October 28, 2014, Posted by Richard in Books, Culture, Exhibitions, Uncategorized
We’d checked out the place where he gets his bacon butty in the morning, and now we were off to the Museum of London to see a thrilling exhibition that leaves no stone unturned in the quest to show us the real Sherlock Holmes.
The joy of ‘Sherlock Holmes: The Man who Never Lived and Never Died’ is in the perfect balance of showing us the fictional Holmes and the real world that he inhabited. For example, one of the most fascinating exhibits – the piece of paper where Arthur Conan Doyle first sketched out an idea for ‘Mr Sherrinford Holmes’ and his sidekick ‘Ormond Sacker’ – sits neatly near a wonderful Turner painting of the The Reichenbach Falls.
The early Doyle details and early artefacts sit artfully alongside Benedict Cumberbatch’s now iconic trench coat and scarf. Along the way there is a glut of typewriters, telephones and contemporary maps that add a wonderful richness.
Inevitably, given that the lads at Guinness have Sherlock down as the most played character in screen history, there are video clips galore. It’s certainly interesting to see the difference in how, say, Christopher Lee tackled the character as opposed to Mr Cumberbatch, but to some extent it did show up how the many actors who’ve played Dr Watson over the years have really only been forced to articulate wide-eyed, jowel-quivering incredulity (‘By Jove, Holmes. How could you possibly have known I’d had Findus Crispy Pancakes for dinner?’ Etc…).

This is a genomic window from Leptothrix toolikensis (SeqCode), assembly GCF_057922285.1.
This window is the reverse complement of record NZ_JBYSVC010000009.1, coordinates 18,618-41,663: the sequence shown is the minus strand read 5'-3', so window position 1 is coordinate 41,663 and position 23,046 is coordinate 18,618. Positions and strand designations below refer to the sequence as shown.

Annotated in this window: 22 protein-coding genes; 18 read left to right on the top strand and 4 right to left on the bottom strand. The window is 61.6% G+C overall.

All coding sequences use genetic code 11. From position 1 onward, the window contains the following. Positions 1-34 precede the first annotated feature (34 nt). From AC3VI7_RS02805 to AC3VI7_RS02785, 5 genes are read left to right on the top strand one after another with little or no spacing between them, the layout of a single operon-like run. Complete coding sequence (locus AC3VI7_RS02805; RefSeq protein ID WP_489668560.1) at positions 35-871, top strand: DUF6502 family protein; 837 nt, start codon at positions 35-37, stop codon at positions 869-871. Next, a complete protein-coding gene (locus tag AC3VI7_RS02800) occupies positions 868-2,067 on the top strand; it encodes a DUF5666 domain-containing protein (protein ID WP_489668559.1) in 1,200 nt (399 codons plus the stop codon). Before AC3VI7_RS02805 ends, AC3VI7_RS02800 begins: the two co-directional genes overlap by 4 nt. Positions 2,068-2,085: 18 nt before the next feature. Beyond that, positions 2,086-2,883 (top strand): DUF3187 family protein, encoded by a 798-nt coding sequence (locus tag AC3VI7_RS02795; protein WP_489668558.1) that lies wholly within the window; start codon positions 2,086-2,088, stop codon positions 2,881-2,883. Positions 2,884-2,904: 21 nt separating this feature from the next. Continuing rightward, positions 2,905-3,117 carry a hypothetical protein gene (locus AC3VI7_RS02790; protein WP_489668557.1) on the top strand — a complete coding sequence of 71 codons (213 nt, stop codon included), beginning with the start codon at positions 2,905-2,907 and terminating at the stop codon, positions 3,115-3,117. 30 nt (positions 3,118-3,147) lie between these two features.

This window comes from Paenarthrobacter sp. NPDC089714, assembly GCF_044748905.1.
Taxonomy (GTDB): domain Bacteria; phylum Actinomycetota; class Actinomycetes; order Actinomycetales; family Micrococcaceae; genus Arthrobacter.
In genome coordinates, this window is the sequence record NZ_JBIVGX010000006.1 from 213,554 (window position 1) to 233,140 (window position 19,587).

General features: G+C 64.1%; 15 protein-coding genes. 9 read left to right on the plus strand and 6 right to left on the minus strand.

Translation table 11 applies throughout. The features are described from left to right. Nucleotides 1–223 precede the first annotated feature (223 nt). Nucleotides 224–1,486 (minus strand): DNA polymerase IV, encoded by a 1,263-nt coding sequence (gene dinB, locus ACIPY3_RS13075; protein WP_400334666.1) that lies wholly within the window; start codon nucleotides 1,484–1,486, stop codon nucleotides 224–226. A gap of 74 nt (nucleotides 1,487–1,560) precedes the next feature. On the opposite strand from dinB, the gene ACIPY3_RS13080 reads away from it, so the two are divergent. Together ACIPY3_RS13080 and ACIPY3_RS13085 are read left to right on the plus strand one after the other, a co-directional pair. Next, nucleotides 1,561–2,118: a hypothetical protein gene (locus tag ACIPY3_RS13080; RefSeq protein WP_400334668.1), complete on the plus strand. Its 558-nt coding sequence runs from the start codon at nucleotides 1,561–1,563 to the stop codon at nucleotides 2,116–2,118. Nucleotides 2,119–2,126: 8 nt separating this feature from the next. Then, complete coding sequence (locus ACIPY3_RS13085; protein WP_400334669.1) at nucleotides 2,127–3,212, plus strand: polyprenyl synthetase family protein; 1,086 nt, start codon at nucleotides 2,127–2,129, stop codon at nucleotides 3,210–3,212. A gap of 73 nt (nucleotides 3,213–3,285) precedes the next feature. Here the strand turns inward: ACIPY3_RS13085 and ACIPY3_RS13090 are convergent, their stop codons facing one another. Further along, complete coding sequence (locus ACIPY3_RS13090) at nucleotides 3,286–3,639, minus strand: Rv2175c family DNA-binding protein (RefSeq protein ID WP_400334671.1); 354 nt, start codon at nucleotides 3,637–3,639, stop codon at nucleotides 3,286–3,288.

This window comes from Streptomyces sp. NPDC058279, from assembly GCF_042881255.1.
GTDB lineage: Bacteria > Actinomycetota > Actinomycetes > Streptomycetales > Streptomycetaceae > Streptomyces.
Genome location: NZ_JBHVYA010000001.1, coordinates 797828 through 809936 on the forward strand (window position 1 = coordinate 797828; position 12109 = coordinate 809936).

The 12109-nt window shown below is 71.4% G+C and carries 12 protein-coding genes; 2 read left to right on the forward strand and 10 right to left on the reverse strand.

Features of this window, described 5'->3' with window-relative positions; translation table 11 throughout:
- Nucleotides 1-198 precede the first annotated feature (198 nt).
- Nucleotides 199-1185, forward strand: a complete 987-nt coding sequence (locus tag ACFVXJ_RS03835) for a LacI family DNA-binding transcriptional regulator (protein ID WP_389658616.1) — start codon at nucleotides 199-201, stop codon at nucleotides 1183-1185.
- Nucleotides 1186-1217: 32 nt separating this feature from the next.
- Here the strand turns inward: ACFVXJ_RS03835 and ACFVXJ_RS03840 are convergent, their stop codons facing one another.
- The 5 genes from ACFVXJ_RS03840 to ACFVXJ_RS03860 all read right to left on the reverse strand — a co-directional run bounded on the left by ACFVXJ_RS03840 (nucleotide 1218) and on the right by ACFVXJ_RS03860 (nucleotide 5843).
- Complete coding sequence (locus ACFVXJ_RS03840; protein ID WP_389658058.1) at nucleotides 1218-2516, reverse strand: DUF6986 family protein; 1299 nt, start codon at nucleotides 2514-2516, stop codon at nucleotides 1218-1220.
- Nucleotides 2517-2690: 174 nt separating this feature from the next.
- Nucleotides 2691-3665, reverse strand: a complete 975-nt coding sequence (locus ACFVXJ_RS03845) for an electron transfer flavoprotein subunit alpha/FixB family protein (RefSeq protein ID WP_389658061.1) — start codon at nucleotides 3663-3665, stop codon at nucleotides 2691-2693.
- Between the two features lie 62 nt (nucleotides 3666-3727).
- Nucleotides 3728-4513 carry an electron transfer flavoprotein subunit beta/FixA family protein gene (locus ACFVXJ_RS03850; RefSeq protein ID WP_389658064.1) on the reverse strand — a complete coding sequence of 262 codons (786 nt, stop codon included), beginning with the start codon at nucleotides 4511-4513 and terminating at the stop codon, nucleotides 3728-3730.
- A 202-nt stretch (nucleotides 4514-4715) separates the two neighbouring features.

This is an expertly collated exhibition that will appeal to die-hard Doyle fans and curious Cumberbatchians alike. One word of advice – take fifteen minutes or so to read The Adventure of the Dancing Men, one of Doyle’s 56 short Sherlock stories, which curls round the wall outside the exhibition. It’s a reminder of what a genius Doyle really was, and why Sherlock is such an enduring character.
Sherlock Holmes: The Man Who Never Lived and Will Never Die is at the Museum of London until 12 April 2015
Book tickets here
IMAGES: Benedict Cumberbatch in Sherlock © Mr Pics / Shutterstock.com,
Baker Street station © littlesam / Shutterstock.com